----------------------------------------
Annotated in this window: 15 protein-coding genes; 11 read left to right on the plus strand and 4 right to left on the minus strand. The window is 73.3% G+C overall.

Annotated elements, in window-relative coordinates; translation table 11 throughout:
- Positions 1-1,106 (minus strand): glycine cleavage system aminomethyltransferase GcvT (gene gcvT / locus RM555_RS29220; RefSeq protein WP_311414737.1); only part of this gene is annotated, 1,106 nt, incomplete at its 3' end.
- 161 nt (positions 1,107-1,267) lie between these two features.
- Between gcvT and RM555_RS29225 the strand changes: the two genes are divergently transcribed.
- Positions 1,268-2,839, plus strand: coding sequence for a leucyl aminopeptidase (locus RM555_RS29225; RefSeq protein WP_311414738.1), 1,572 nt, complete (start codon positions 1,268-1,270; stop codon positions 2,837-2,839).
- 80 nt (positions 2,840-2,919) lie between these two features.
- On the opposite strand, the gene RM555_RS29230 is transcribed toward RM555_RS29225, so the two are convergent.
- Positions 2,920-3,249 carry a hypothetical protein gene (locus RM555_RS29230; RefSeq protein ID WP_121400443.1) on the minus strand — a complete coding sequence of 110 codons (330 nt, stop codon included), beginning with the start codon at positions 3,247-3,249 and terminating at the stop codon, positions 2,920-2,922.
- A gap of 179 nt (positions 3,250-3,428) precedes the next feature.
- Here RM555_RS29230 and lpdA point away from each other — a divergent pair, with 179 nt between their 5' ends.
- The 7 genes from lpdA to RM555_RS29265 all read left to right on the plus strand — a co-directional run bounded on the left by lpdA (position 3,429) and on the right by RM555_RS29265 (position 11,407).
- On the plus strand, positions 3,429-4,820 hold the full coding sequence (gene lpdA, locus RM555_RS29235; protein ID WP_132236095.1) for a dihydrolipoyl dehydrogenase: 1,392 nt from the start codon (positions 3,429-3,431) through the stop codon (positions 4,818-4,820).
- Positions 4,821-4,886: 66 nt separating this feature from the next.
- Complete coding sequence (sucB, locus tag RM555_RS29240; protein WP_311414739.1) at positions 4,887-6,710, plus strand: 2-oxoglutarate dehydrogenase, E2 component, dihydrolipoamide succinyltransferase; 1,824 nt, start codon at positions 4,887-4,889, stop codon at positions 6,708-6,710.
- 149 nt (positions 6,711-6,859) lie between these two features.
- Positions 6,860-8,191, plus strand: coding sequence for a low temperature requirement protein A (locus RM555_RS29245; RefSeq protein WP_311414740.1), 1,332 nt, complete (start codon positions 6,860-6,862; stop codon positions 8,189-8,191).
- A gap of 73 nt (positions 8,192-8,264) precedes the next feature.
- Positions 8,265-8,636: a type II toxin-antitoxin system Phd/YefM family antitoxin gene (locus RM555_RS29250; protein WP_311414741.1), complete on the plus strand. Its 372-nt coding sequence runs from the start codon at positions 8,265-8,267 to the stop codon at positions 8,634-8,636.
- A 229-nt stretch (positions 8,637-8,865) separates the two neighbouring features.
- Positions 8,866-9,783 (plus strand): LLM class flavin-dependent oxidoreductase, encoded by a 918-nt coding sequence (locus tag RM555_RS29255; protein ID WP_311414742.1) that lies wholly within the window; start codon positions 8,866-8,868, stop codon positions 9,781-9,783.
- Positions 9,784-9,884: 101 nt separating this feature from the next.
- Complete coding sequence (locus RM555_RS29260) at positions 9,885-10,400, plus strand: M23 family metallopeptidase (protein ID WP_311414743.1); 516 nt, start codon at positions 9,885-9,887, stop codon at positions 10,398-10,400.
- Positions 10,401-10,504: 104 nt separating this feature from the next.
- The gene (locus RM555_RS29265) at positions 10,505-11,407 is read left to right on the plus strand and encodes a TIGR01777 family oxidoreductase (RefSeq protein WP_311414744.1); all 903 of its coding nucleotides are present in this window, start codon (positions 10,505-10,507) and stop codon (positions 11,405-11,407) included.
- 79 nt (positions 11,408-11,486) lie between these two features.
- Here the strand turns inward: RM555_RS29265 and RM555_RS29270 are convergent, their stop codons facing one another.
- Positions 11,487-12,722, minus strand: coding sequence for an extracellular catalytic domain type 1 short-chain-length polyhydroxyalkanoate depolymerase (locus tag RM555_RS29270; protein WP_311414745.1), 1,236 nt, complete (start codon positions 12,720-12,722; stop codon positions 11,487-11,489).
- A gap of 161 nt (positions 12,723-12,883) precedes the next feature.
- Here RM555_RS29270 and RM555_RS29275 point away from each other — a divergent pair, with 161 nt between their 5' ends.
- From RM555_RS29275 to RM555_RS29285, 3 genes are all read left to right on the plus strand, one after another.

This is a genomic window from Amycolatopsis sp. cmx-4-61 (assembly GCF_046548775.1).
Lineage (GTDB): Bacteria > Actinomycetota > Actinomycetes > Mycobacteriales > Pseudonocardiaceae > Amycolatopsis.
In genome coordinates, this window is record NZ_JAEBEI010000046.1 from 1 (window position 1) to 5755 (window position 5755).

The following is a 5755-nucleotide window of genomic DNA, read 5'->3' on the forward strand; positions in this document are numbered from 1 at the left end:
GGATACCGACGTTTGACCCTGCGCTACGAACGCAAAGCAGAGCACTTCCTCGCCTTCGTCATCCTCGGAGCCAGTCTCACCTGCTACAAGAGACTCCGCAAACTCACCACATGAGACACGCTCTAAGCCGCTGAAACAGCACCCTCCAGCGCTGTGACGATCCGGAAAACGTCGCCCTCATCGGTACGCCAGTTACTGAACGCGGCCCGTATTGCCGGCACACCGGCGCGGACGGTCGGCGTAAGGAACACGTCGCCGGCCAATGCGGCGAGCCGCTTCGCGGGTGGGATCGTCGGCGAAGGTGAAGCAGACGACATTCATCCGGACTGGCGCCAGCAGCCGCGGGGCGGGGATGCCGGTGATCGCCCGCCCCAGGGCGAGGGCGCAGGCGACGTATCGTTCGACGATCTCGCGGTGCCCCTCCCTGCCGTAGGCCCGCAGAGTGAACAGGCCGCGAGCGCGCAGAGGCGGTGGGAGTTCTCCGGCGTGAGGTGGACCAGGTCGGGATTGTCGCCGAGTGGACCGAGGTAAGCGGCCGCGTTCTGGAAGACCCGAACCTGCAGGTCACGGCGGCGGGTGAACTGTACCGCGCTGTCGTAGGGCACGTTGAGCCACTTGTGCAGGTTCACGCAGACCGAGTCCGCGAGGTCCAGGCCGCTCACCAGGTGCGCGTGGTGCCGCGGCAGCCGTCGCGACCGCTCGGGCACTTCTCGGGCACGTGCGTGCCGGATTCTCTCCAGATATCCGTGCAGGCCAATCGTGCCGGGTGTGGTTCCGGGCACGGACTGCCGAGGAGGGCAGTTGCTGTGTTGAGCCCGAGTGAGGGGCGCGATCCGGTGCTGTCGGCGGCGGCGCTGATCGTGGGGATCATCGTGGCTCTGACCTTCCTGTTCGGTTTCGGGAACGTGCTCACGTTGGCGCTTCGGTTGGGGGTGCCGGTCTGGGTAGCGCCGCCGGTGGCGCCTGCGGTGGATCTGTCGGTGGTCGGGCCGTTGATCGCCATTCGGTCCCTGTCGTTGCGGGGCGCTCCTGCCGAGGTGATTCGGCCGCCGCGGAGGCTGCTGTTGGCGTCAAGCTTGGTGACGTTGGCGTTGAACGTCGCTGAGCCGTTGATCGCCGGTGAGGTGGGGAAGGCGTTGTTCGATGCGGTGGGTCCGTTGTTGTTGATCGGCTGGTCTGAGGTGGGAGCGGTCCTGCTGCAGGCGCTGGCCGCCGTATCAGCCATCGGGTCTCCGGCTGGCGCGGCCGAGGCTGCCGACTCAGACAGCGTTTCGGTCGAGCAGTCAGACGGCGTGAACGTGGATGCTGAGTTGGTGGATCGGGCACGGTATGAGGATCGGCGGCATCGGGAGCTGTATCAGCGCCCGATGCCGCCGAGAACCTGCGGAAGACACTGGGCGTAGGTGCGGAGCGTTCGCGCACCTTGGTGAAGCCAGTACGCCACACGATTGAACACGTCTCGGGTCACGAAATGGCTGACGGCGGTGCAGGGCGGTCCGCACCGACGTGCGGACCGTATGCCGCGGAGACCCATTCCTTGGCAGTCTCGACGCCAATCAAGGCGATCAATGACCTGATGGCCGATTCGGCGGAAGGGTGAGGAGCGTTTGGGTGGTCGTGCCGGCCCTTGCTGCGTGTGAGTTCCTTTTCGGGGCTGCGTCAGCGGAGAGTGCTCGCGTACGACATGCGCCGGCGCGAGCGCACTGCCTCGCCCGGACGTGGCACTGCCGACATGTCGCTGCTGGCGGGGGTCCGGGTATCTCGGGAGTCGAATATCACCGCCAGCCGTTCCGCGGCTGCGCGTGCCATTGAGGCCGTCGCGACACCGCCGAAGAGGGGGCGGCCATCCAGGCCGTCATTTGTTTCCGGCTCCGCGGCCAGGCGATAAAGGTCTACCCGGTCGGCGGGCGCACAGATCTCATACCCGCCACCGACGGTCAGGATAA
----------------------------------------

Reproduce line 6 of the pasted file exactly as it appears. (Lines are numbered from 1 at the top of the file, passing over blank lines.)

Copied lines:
- Positions 1,268-2,839, plus strand: coding sequence for a leucyl aminopeptidase (locus RM555_RS29225; RefSeq protein WP_311414738.1), 1,572 nt, complete (start codon positions 1,268-1,270; stop codon positions 2,837-2,839).